Student Agency Through Adult Learning Theory
One of innovative education’s prime tenets is to create student agency through teaching students to take responsibility of their own learning. Considering that students are formally educated at the most through the first 25 years of their lives it is critical that students not only learn how to self-educate be also be given an appreciation of life-long learning which will sustain such education. This process should start in preschool and be a part of any curriculum plan throughout the student’s entire formal education.
At its essence all education is adult education. Education, at its core, is adults teaching children and adults teaching one another and adults teaching the upcoming generation (Fox, 2006). As John Dewey (1913) said, “education must be reconceived, not as merely a preparation for maturity (whence our absurd idea that it should stop after adolescence), but as a continuous growth of the mind and a continuous illumination of life.” The European Union has embraced the concept of the “lifelong learner” since 2001, when it was defined broadly as all activities undertaken throughout life with the aim of improving knowledge, skills, and competence within a personal, civic, social, and/or employment-related perspective. (p. 31)
Johnson, et al (2014) stated that keeping education relevant means policy makers and key stakeholders must come to an agreement on what skills can or should be fostered in school environments. This requires an overarching vision that addresses the fundamental purpose of K-12 as it relates to the learner and their path from childhood to adulthood. The notion that learning happens from pre-school years to post-retirement is integral to understanding European perspectives about the importance of education as it happens in formal, informal, and non-formal settings (p. 145). The focus on lifelong learning has driven the push for individualized learning pathways and generated attention around values that are necessary for social integration. School leaders searching for ways to foster communication, collaboration, and critical-thinking skills have suggested both new approaches and the repurposing of familiar ones. (p. 146).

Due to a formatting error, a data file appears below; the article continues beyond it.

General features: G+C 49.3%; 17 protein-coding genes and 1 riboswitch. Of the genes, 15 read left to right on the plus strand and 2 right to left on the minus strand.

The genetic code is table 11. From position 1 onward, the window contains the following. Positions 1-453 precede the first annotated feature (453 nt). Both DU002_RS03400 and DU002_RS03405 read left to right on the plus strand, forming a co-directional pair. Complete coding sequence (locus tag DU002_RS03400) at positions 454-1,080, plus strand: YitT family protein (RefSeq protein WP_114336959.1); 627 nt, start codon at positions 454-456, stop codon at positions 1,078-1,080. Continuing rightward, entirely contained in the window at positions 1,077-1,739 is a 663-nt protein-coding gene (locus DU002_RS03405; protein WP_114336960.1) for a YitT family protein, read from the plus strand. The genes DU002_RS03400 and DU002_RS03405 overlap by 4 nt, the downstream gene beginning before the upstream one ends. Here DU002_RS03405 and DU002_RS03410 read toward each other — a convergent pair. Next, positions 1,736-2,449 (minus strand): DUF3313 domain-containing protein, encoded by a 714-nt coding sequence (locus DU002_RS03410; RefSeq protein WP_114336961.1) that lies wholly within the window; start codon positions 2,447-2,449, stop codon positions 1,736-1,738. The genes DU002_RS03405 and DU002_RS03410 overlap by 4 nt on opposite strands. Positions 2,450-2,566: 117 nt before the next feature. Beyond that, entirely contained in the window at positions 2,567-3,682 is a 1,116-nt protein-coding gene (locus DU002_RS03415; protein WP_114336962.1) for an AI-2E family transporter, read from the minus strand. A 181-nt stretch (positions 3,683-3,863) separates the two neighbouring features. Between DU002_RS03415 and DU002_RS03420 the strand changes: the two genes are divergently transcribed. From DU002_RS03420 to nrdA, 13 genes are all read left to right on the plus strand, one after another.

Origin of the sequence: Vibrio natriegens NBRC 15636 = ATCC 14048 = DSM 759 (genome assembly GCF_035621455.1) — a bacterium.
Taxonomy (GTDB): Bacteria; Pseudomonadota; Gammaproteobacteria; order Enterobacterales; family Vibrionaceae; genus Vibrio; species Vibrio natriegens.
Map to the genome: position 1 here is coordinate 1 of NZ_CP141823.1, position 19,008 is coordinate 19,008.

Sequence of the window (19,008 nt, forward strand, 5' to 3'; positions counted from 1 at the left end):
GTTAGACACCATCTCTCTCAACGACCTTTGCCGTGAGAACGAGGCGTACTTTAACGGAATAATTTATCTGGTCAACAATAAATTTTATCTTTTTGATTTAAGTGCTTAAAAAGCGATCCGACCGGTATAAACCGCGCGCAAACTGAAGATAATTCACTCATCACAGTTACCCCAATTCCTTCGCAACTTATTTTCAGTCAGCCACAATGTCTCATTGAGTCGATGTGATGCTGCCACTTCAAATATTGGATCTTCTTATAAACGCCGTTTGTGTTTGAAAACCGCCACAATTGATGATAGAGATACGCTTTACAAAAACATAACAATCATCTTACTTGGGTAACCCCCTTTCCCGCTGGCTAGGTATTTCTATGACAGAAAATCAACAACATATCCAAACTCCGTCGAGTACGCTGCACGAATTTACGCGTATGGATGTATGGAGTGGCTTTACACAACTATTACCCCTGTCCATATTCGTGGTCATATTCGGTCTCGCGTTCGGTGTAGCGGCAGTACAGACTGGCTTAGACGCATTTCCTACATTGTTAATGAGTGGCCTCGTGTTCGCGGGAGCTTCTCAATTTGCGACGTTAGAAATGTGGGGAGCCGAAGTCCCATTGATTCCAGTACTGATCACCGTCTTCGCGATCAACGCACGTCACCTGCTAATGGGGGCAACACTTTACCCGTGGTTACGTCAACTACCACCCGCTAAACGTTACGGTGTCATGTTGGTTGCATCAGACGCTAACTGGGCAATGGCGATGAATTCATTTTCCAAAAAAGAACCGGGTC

In a recent study by the non-profit Digital Promise “Designing for Adult Learners: 5 Key Principles drawn from Adult Learning Theory” examines ideas to increase the viability of adult learning. It is insightful to look at these proposals to see how they could also promote K-12 student agency to encourage life-long learning. As content developers seek to capitalize on digital learning opportunities for underserved adult learners by considering ways to design products that will best fit how adults learn; these same entities could be modifying into products to promote K-12 student self-learning techniques. Research about adults and K-12 students as learners can inform the design of effective digital learning experiences for both groups.
Although from all adults learning programs there is not one universal principle that can be applied to designing for adult learners, the design principles outlined here are based on five of the prevailing theories about how adults learn: